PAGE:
Gerstner Philanthropies COVID-19 Response

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PHOTO CREDIT: Mayo Clinic

  • Columbia University Announces 2020 Louis V. Gerstner Jr., Scholars

    Columbia University's Vagelos College of Physicians and Surgeons have selected this year's cohort of Louis V. Gerstner Jr. Scholars. The group includes four physician-scientists at the college and a fifth physician-scientist has been named a 2020 Louis V. Gerstner Jr. Merit Awardee. The Louis V. Gerstner Jr. Scholars Program annually supports tenure-track physicians who conduct research that has the promise to bring new treatments to patients. The fund provides a stipend of $75,000 per year, for up to three years, to support the awardees’ research projects. Scholars are nominated by a committee of distinguished research faculty and selected by the VP&S dean. The program has named scholars every year since 2008. The program also presents the Gerstner Merit Award to an outstanding third-year Louis V. Gerstner Jr. Scholar who has made great strides in research.

    Read more at columbia.edu
  • An ‘Avalanche of Evictions’ Could Be Bearing Down on America’s Renters

    The United States, already wrestling with an economic collapse not seen in a generation, is facing a wave of evictions as government relief payments and legal protections run out for millions of out-of-work Americans who have little financial cushion and few choices when looking for new housing. The hardest hit are tenants who had low incomes and little savings even before the pandemic, and whose housing costs ate up more of their paychecks. They were also more likely to work in industries where job losses have been particularly severe. Temporary government assistance has helped, as have government orders that put evictions on hold in many cities. But evictions will soon be allowed in about half of the states, according to Emily A. Benfer, a housing expert and associate professor at Columbia Law School who is tracking eviction policies. “I think we will enter into a severe renter crisis and very quickly,” Professor Benfer said. Without a new round of government intervention, she added, “we will have an avalanche of evictions across the country.”

    Read more at nytimes.com
  • Helping Hands Program Update: COVID-19 and Q1 Trends
    May 21, 2020

    Our Helping Hands grantee social services organizations are on the front lines of the COVID-19 crisis. We communicate with our Helping Hands grantee organizations informally throughout the year, and each quarter we ask them to report formally on program statistics, trends, and case studies. The effects of the pandemic only began to show at the very end of the quarter, but we have already identified some interesting trends, such as an increase in need for food and a decrease in the demand for rental assistance.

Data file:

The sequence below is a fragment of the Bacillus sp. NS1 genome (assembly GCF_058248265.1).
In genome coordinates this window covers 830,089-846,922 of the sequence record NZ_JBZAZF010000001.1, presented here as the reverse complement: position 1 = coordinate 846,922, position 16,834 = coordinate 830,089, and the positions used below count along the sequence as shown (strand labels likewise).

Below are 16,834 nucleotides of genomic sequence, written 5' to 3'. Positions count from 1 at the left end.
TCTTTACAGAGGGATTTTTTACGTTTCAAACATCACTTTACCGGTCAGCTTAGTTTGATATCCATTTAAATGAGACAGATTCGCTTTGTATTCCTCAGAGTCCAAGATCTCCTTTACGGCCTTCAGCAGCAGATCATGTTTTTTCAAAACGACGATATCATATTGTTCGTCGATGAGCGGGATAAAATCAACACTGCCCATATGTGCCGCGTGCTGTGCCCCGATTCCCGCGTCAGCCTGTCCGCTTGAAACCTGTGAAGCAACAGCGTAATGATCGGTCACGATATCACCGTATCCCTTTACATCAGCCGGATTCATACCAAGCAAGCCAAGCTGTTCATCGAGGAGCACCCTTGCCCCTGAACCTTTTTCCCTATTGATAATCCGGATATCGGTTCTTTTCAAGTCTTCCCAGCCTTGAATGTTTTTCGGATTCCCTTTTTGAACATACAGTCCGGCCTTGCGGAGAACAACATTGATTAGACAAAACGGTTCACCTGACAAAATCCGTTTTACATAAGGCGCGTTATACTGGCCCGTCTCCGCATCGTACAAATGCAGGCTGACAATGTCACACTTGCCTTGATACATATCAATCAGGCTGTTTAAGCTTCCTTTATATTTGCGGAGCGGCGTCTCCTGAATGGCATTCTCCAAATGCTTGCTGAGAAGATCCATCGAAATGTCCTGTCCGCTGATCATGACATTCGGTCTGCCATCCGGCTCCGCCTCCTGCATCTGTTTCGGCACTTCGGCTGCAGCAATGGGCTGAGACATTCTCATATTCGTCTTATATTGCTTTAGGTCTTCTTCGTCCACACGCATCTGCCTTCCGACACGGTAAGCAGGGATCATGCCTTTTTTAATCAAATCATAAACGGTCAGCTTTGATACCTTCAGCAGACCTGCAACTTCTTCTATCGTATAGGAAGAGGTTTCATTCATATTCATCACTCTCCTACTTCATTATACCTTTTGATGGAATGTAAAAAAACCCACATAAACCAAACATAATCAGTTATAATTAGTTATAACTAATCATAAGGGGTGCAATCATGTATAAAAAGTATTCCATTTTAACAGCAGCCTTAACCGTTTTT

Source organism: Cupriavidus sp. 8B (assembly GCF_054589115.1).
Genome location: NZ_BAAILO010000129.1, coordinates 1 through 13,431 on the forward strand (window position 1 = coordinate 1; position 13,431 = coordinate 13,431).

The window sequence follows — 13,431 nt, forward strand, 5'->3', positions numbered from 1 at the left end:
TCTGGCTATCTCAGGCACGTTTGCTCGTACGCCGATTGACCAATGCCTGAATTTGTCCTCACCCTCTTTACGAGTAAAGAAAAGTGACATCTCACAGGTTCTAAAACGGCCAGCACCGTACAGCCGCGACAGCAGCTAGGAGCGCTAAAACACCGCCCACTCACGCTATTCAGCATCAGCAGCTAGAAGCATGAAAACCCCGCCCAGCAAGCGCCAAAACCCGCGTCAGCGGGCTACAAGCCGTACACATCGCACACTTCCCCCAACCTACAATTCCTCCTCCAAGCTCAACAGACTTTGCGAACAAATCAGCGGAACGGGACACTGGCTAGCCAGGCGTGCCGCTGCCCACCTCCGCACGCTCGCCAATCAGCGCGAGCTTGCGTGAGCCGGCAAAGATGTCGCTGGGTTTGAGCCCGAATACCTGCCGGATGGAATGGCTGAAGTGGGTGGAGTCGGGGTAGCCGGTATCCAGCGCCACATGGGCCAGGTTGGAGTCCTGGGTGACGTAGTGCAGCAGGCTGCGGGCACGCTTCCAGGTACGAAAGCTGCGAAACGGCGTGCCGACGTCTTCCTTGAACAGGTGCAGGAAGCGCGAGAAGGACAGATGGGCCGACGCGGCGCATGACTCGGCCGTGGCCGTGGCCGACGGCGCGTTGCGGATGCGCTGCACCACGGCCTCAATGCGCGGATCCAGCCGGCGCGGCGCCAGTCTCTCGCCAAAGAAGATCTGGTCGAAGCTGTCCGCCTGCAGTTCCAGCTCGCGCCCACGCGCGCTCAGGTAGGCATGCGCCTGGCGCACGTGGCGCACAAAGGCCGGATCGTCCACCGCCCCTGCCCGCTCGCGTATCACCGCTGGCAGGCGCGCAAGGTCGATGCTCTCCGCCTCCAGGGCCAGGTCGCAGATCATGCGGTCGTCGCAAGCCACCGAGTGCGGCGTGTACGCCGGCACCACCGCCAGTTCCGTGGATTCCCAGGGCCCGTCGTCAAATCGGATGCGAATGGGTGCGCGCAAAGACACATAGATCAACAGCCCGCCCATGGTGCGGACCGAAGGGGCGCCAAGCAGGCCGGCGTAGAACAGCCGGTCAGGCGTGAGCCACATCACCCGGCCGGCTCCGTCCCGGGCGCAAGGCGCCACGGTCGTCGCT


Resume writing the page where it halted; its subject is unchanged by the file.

Read the Helping Hands Q1 Trend Report
  • Domestic Violence Calls Mount as Restrictions Linger: ‘No One Can Leave’

    Americans have been cooped up at home for months to slow the spread of the coronavirus, many of them living in small spaces, reeling from sudden job losses and financial worries. Children are home from school in every state in the country. That confinement has led to another spiraling crisis: Doctors and advocates for victims are seeing signs of an increase in violence at home. They are hearing accounts of people lashing out, particularly at women and children. “No one can leave,” Kim Foxx, the chief prosecutor in Chicago, said in an interview. “You’re literally mandating that people who probably should not be together in the same space stay.” The problems have only deepened since stay-at-home orders were first imposed.

    Read more at nytimes.com
  • Who Has Enough Cash to Get Through the Coronavirus Crisis?

    Even before Covid-19, many Americans were living check to check, because of the costs of housing and child care, student debt payments, medical bills and the rest. Fewer than half of American adults — just 47 percent — say that they have enough emergency funds to cover three months of expenses, according to a survey conducted this month by the Pew Research Center. In the coronavirus’s wake, those without savings may also be losing their jobs, leaving them with little to support their families other than the CARES Act relief from the government, help from charitable groups or GoFundMe or Venmo tip jar campaigns. This won’t be enough to save many families from ruin.

    Read more at nytimes.com